AIA (Automation Industry Association) in collaboration with IIT-Delhi and the Department of Heavy Industry (GOI) has created a national platform for Industry 4.0 or smart manufacturing – ‘Samarth Udyog’. Several technology players have signed up as contributing partners and the Automotive Component Manufacturers Association of India (ACMA) has come on board as a partner association. The execution is being coordinated by a special purpose vehicle, ‘IITD-AIA Foundation for Smart Manufacturing’(IAFSM), set up as a Section 8 company.
Envisioning new technologies
The details of Samarth Udyog were unveiled to delegates of the 3rd summit of ACMA Centre for Technology (ACT) at a convention on December 8-9, 2017, at Pune. A key feature of the event was the setting up of a Smart Manufacturing Zone (SMZ), giving delegates a chance to see, touch and feel new technologies. The SMZ was awarded the best team prize for the wide range of exhibits.
Addressing the delegates, Dinesh Vedpathak, Head—ACT, announced that an ACT Digitisation Cluster will be formed to implement a pilot ‘use case’ in each of the participating cluster members and the programme will be facilitated by experts from the foundation for smart manufacturing. The facilitation will involve consulting, demonstration, experimentation, testing and proof-of-concept.
Speaking on this, Ravi Agarwal, representing AIA on the IAFSM Board, opined, “Digital manufacturing is a journey that demands organisational maturity and intense customer focus to adapt and embrace this revolution. De-mystifying Industry 4.0 is the primary goal of Samarth Udyog, otherwise companies will not know what is their most relevant roadmap.” As a matter of fact, both ACMA and AIA agree that there is a learning curve to follow—a company cannot start at Level-3 when they are actually at the Level-1.
Common engineering facilities
The first common infrastructure envisaged for partners and users will be a multiple-station discrete manufacturing system blending smart cyber and physical tools. The cyber physical lab will be the nerve centre for companies to witness, ideate, experiment and hone their solutions by deploying the most relevant of the new age features, such as:
Workpiece-dependent parameters setting and guaranteeing quality output
Inbuilt smart sensors for capturing data
Flexible configuration according to requirement
Open standards and diverse, Ethernet-based communication protocols
Web-based commissioning and diagnostics via integrated web server
Comprehensive access to actuator data (e.g torque or power), via web connectors for preventive maintenance or database interfacing and data analysis
Comprehensive condition monitoring for fast identification of critical conditions and OEE analysis
Integrated control system with browser-based interface allowing for information sharing across multi-vendor data systems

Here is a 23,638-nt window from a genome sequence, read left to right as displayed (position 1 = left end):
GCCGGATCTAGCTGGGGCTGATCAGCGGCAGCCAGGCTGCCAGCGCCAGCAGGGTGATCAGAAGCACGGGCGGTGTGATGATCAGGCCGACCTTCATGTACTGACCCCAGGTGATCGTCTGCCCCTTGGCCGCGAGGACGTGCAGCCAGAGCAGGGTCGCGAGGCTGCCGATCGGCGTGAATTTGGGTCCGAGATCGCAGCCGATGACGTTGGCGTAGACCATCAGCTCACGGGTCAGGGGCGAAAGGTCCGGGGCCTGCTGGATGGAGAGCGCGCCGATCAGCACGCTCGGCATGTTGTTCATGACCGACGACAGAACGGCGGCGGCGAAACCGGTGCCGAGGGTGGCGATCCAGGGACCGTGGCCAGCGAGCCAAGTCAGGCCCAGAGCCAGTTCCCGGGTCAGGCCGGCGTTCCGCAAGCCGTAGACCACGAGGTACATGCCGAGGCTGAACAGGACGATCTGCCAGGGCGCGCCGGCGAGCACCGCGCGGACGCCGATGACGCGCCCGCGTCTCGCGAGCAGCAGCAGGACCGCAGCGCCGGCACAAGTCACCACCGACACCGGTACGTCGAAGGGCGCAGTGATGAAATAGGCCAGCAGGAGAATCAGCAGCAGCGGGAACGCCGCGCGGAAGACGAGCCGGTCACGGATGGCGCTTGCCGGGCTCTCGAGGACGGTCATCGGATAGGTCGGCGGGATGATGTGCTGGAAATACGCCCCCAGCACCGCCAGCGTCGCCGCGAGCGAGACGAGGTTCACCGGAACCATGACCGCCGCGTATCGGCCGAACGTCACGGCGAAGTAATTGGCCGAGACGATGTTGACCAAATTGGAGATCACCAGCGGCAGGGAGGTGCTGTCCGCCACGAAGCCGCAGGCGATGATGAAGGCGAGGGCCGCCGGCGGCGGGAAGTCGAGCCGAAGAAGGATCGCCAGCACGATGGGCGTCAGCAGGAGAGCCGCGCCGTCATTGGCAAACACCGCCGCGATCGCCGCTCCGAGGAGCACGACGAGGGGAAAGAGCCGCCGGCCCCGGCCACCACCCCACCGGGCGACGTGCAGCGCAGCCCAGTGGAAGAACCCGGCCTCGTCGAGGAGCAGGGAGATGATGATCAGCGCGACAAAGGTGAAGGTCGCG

Augmented Reality ecosystem components and a platform for softwares, as well as content creation and management
These features will help fill the current skill and ideation gaps in the area of IT/OT integration.
Preparing leaders for Samarth Udyog
Smart factories and intelligent products can leverage new tools and techniques for improved operations with data at the heart of this transformation. But less than 10% of manufacturers have an overall Industry 4.0 strategy in place, and fewer have assigned clear responsibilities to implement it. The real reasons for the uncertainty is that it get clouded in the people strategy of companies. So far, companies have reveleed in deploying affordable labour for assembly and inspection jobs. Labour deployment has necessarily meant that supervisors need to be there as well, to manage the reporting and re-prioritisation of tasks. This is very different from the new digital culture where a system itself prompts or decides action. The transition from verbal guidance to digital guidance will cause disruption of established but less reliable practices and demand passion for accuracy and diligence in analysis. The western world is grooming ‘data scientists’. For Indian SMEs, imbibing and nurturing data-oriented approach in different roles is a possible route towards Samarth Udyog. ACMA and AIA are expected to chalk out appropriate ways to bridge the is cultural gap.
Speaking on the role of automation, Dilip Sawhney, Past President, AIA and Managing Director, Rockwell Automation, said that technology had a broader connotation and understanding the local market was essential. “An Indian ecosystem is being built that requires separating out the business essentials from technology excitement. Our potential customers and their people must experience technology, gain comfort, and thereafter, prototype and conduct proof-of-concept trials at significantly lower risks and costs,” he added.
The mission recognises the uniqueness and imperatives of the Indian scenario. Without the parallel investment in a revamped education plan and the development of master trainers, technology induction will not maximise the returns. “Smart people are needed to design and maintain smart infrastructure. It is here that the association with IIT-Delhi is expected to matter most,” said PV Sivaram, President, AIA.
Synergy between industry & academia
At the ACMA Summit, in the midst of industry experts, a team of researchers from IIT Delhi demonstrated the principles of automated vision and augmented reality. Echoing this synergy between industry and academia on the dais was Dr Sunil Jha, expert faculty and IIT Delhi’s representative on the IAFSM Board, AIA’s Director, Anup Wadhwa (and alumnus IITD) and Dr Sameer Kelkar, CEO & R&D Head, Grindmaster.
Seamless collaboration ought to be the way forward!